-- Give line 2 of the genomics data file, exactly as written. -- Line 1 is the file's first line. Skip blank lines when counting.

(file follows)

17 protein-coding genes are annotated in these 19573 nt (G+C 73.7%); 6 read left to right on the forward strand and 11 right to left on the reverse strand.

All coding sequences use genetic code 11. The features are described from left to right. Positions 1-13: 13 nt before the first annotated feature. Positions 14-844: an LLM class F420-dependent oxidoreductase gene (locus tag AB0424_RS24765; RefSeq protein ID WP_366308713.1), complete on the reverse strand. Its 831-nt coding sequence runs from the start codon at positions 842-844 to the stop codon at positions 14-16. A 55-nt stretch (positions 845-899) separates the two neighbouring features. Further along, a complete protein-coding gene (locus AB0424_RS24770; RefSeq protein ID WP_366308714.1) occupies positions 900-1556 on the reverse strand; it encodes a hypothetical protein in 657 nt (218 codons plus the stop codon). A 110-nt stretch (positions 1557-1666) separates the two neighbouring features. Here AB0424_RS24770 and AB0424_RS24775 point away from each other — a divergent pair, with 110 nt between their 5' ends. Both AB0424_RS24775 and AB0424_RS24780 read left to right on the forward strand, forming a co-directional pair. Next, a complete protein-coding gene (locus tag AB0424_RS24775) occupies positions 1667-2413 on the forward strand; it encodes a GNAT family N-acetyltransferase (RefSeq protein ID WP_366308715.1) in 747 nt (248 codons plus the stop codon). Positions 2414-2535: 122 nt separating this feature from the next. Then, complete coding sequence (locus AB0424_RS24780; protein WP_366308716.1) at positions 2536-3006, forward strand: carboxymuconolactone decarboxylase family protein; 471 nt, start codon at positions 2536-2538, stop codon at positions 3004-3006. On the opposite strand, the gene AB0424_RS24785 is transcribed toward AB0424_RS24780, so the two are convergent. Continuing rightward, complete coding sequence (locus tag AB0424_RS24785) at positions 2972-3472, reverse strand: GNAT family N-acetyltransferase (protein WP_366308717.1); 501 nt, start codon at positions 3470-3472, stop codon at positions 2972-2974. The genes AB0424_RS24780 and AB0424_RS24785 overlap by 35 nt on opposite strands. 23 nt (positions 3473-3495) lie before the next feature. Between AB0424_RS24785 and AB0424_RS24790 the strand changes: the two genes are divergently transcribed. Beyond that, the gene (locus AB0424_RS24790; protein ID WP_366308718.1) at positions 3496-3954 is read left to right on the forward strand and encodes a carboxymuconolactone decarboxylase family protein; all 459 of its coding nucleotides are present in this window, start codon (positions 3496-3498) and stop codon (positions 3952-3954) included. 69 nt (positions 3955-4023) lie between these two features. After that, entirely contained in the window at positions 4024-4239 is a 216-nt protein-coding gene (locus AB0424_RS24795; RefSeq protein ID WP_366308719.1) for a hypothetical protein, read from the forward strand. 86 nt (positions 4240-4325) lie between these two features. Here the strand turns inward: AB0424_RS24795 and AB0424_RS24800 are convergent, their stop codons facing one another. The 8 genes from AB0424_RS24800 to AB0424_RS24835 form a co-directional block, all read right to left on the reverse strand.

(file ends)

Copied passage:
All coding sequences use genetic code 11. The features are described from left to right. Positions 1-13: 13 nt before the first annotated feature. Positions 14-844: an LLM class F420-dependent oxidoreductase gene (locus tag AB0424_RS24765; RefSeq protein ID WP_366308713.1), complete on the reverse strand. Its 831-nt coding sequence runs from the start codon at positions 842-844 to the stop codon at positions 14-16. A 55-nt stretch (positions 845-899) separates the two neighbouring features. Further along, a complete protein-coding gene (locus AB0424_RS24770; RefSeq protein ID WP_366308714.1) occupies positions 900-1556 on the reverse strand; it encodes a hypothetical protein in 657 nt (218 codons plus the stop codon). A 110-nt stretch (positions 1557-1666) separates the two neighbouring features. Here AB0424_RS24770 and AB0424_RS24775 point away from each other — a divergent pair, with 110 nt between their 5' ends. Both AB0424_RS24775 and AB0424_RS24780 read left to right on the forward strand, forming a co-directional pair. Next, a complete protein-coding gene (locus tag AB0424_RS24775) occupies positions 1667-2413 on the forward strand; it encodes a GNAT family N-acetyltransferase (RefSeq protein ID WP_366308715.1) in 747 nt (248 codons plus the stop codon). Positions 2414-2535: 122 nt separating this feature from the next. Then, complete coding sequence (locus AB0424_RS24780; protein WP_366308716.1) at positions 2536-3006, forward strand: carboxymuconolactone decarboxylase family protein; 471 nt, start codon at positions 2536-2538, stop codon at positions 3004-3006. On the opposite strand, the gene AB0424_RS24785 is transcribed toward AB0424_RS24780, so the two are convergent. Continuing rightward, complete coding sequence (locus tag AB0424_RS24785) at positions 2972-3472, reverse strand: GNAT family N-acetyltransferase (protein WP_366308717.1); 501 nt, start codon at positions 3470-3472, stop codon at positions 2972-2974. The genes AB0424_RS24780 and AB0424_RS24785 overlap by 35 nt on opposite strands. 23 nt (positions 3473-3495) lie before the next feature. Between AB0424_RS24785 and AB0424_RS24790 the strand changes: the two genes are divergently transcribed. Beyond that, the gene (locus AB0424_RS24790; protein ID WP_366308718.1) at positions 3496-3954 is read left to right on the forward strand and encodes a carboxymuconolactone decarboxylase family protein; all 459 of its coding nucleotides are present in this window, start codon (positions 3496-3498) and stop codon (positions 3952-3954) included. 69 nt (positions 3955-4023) lie between these two features. After that, entirely contained in the window at positions 4024-4239 is a 216-nt protein-coding gene (locus AB0424_RS24795; RefSeq protein ID WP_366308719.1) for a hypothetical protein, read from the forward strand. 86 nt (positions 4240-4325) lie between these two features. Here the strand turns inward: AB0424_RS24795 and AB0424_RS24800 are convergent, their stop codons facing one another. The 8 genes from AB0424_RS24800 to AB0424_RS24835 form a co-directional block, all read right to left on the reverse strand.